China is attempting to tackle its growing air pollution problem, by announcing a crack-down on vehicles that do not meet emissions standards.
The Chinese Government announced this week that around six million vehicles will be “eliminated” from the country’s road network before the end of this year.
Of the vehicles to be scrapped, 20 percent will come from the municipalities of Beijing and Tianjin along with the Hebei Province; all located in China’s north.
A further five million vehicles will be scrapped in 2015 with Beijing, Tianjin and Hebei to be hit again, while the Yangtze River Delta and Pearl River Delta regions will also be targeted.
China’s State Council has established an ‘action plan’, which used data from environmental authorities claiming that 31.1 percent of the air pollution in Beijing is caused by exhaust fumes.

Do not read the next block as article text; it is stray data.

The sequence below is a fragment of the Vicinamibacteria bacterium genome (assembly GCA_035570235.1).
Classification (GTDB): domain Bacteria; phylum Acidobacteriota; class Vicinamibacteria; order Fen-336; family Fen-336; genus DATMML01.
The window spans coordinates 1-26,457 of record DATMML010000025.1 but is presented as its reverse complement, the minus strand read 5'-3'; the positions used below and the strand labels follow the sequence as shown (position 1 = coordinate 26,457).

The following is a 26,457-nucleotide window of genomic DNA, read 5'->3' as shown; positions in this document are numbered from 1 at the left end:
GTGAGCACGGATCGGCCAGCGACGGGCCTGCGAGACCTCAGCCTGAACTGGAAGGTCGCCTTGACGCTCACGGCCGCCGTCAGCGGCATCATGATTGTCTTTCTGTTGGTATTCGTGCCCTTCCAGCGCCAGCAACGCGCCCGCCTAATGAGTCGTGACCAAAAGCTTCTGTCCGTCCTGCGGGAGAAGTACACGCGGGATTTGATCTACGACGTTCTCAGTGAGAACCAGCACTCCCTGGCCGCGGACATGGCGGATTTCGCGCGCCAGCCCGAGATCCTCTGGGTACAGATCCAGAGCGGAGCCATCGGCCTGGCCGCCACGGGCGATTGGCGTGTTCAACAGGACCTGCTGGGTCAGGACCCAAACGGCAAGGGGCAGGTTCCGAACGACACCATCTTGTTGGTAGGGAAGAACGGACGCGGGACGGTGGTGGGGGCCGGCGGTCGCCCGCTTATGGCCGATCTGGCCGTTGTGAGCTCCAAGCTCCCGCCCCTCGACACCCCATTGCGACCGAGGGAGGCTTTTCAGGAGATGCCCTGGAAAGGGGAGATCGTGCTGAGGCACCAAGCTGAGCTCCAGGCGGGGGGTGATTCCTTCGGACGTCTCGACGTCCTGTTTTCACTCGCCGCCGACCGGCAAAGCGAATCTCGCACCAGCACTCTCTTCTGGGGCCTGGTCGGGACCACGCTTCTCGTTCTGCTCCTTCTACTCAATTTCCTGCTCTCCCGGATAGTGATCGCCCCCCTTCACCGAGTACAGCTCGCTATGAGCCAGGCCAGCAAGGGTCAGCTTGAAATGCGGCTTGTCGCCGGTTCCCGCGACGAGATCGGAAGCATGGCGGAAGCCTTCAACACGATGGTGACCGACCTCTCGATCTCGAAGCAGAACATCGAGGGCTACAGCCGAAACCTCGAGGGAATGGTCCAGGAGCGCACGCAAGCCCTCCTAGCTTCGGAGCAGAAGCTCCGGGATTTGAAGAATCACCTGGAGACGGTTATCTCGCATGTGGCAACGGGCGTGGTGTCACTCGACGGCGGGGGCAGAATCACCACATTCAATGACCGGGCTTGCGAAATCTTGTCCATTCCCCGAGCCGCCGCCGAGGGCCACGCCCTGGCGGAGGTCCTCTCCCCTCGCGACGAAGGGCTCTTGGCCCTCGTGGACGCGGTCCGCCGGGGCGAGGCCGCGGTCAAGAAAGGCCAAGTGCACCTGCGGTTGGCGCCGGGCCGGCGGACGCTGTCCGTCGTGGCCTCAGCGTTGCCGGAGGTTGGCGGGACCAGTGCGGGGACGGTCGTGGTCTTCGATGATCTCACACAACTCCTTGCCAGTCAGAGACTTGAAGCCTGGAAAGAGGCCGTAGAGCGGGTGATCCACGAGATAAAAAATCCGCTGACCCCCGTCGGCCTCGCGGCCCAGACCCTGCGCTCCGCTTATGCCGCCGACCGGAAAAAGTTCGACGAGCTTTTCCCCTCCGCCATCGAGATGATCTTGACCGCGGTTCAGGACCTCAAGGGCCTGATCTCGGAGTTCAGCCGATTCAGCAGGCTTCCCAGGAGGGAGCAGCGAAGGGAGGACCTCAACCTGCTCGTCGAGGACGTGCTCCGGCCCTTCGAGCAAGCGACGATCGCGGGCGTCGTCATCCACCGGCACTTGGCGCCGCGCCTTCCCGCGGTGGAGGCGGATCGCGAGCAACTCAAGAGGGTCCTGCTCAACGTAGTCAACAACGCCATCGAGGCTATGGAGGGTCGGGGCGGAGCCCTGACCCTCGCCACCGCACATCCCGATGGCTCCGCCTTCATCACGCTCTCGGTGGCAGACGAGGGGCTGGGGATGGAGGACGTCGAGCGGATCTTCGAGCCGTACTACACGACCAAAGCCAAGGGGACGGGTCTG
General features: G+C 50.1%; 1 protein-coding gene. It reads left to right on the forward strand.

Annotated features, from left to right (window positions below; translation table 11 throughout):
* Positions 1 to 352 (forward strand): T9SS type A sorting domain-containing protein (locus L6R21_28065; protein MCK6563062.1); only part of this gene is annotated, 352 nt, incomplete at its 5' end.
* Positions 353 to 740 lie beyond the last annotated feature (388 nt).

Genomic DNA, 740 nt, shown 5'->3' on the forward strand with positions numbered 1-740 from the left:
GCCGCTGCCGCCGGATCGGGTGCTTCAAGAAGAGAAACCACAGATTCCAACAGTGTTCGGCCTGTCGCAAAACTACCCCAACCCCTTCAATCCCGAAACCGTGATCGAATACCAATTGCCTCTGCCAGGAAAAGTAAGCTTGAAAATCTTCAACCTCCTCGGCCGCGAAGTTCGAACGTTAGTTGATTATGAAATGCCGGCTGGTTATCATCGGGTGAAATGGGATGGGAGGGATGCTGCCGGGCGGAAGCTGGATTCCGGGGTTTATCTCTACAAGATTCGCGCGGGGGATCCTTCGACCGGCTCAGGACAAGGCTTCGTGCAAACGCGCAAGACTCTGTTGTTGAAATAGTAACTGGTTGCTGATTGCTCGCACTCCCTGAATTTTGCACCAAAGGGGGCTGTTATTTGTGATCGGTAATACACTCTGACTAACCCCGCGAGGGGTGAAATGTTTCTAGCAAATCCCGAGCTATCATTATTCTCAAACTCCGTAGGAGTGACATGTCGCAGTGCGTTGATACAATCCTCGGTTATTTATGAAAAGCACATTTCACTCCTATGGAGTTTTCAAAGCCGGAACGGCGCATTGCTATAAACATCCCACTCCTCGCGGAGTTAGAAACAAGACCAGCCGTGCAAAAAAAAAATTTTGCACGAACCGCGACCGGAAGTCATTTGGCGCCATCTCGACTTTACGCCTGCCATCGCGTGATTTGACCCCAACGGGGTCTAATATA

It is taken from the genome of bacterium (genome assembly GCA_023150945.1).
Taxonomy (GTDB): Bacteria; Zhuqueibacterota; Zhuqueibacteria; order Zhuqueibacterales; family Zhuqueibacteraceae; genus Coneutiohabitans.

According to the action plan, "strengthening control on vehicle emissions will be a major agenda item for the country's energy savings, emissions reductions, and low-carbon development during the next two years”.
The plan also calls for higher quality fuels to be sold in China, as a way to further reduce air pollution.
The Council’s statement did not indicate what the satisfactory level for exhaust emissions would be set at or whether vehicles of a particular age would be considered, only identifying that ‘yellow label’ cars would be targeted.
Chinese motorists were previously offered between AU$430-2470 to voluntarily surrender high-polluting vehicles, but whether this scheme will continue or not is unclear.
Beijing’s vehicle registration limit will be set at 5.6 million for 2014 with plans to raise the limit to six million by 2017. New registration plates were cut to a maximum of 150,000 last year; 37 percent fewer than in 2012.
Despite the restrictions, China’s new car market is going from strength-to-strength with sales up six percent in January, 18 percent in February and 6.6 percent in March.
The market is expected to grow by between 8-10 percent this year, down from last year’s 13.9 percent growth.
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